Note that the anonymous letter-writer in the tweet refers to an article that explained this. This appears to be a reference to a New York Times report that got this basic fact wrong in its first sentence and in its front-page print-edition headline: “Rubio Measure Delivers a Blow to Health Law.”
Yet amazingly, a month later, there is still no correction of the article or the headline. [Update, Jan. 14: The New York Times corrected the article and rewrote portions of it. “Other Republicans were ultimately responsible," the newspaper acknowledged.]
To recap, Rubio did raise concerns about a provision of the massive law that was intended to protect insurance companies from losses if they did not properly estimate premiums in the initial three years of the law. But his legislative method — a bill — did not get very far.
Instead, a trio of other lawmakers in the Senate and House laid the groundwork to get a provision slipped into a massive spending bill. Sen. Jeff Sessions (R-Ala.), then ranking member of the Budget Committee, and Rep. Fred Upton (R-Mich.), chairman of the House Energy and Commerce Committee, came up with a new strategy of attacking the legality of the payments. They also enlisted the help of then-Rep. Jack Kingston (R-Ga.), who chaired the appropriations panel that funds the Department of Health and Human Services and the Labor Department.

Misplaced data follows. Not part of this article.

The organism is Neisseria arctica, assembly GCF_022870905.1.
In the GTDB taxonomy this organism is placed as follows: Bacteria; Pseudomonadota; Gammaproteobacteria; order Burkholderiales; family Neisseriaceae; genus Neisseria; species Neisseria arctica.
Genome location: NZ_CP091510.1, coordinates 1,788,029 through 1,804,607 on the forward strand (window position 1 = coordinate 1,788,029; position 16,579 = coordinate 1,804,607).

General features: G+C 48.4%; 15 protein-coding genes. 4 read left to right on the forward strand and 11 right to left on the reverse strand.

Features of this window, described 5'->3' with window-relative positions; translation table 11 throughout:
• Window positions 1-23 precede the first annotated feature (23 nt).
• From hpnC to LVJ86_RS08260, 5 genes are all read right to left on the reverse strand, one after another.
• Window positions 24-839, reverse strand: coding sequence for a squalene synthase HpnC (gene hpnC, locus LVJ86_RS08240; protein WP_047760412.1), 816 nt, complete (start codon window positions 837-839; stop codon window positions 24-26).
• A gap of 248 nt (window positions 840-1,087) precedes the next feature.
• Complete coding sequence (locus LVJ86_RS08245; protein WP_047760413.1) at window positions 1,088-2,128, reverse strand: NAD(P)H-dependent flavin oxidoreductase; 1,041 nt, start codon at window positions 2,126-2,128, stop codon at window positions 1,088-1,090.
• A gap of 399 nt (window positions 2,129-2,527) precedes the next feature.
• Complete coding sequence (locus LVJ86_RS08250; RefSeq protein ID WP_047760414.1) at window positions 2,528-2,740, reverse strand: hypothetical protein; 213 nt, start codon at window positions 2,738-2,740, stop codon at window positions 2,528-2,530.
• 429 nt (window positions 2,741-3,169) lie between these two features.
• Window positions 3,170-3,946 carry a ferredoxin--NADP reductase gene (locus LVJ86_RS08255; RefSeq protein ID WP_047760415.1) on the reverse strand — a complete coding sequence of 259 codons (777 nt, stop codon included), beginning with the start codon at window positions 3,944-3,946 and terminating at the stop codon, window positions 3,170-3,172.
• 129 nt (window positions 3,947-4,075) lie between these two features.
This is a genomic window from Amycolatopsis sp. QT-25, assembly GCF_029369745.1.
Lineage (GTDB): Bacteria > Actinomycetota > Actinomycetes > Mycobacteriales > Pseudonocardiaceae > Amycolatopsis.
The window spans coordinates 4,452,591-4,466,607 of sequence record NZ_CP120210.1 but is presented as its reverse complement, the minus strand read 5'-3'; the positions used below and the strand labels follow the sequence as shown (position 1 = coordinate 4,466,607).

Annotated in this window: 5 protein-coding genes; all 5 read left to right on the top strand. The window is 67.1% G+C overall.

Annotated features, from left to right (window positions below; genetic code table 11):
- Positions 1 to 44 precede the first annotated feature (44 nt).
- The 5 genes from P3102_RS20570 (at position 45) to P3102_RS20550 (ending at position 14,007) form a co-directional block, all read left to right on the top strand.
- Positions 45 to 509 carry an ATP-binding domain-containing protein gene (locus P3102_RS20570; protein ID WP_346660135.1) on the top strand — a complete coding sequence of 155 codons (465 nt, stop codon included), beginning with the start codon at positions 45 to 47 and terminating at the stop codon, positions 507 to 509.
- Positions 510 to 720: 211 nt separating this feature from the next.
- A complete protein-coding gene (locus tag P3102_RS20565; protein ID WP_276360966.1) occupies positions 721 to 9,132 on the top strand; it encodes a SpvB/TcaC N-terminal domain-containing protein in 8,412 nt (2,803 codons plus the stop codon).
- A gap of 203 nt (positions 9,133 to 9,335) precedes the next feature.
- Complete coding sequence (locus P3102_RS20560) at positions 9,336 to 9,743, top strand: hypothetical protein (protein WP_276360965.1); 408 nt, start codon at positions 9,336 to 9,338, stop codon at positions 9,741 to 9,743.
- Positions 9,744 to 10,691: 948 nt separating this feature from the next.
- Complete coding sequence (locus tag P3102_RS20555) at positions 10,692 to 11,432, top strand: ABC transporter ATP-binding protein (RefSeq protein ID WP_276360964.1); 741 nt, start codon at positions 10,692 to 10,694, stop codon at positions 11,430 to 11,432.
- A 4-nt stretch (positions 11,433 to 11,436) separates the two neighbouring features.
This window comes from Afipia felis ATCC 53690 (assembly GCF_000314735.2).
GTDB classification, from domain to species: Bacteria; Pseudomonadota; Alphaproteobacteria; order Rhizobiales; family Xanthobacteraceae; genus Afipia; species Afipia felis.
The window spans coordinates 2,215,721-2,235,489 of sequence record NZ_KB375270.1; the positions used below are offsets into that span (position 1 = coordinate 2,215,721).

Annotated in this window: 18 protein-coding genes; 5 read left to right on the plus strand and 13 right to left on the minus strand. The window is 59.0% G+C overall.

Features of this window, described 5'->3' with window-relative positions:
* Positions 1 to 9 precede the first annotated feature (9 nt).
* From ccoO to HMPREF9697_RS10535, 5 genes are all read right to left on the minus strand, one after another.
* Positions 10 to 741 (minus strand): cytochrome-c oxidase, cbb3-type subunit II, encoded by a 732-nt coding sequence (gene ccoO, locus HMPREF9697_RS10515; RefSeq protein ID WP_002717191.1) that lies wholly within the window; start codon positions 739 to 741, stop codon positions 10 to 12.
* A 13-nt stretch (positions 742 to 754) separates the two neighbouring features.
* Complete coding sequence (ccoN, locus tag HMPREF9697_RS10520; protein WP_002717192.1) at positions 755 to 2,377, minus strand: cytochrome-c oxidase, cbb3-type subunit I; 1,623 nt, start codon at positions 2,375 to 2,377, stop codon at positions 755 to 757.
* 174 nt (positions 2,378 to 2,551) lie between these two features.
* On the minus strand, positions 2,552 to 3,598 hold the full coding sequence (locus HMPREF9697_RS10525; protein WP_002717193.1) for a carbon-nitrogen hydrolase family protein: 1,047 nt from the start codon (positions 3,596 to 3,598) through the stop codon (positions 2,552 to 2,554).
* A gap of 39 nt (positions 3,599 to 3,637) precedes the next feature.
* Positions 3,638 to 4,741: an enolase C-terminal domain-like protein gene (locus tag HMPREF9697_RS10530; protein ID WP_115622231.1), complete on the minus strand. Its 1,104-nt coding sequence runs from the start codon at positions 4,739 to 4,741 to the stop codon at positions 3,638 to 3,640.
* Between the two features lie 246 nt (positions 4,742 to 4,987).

It was Kingston who slipped the provision in the bill, in negotiations with then-Sen. Tom Harkin (D-Iowa). Rubio had signed a letter urging such an action, but Kingston says he never saw the letter.
The Fact Checker Recidivism Watch tracks politicians who repeat claims that we have previously found to be incorrect or false. These posts are short summaries of previous findings, with links to the original fact-check. We welcome reader suggestions.
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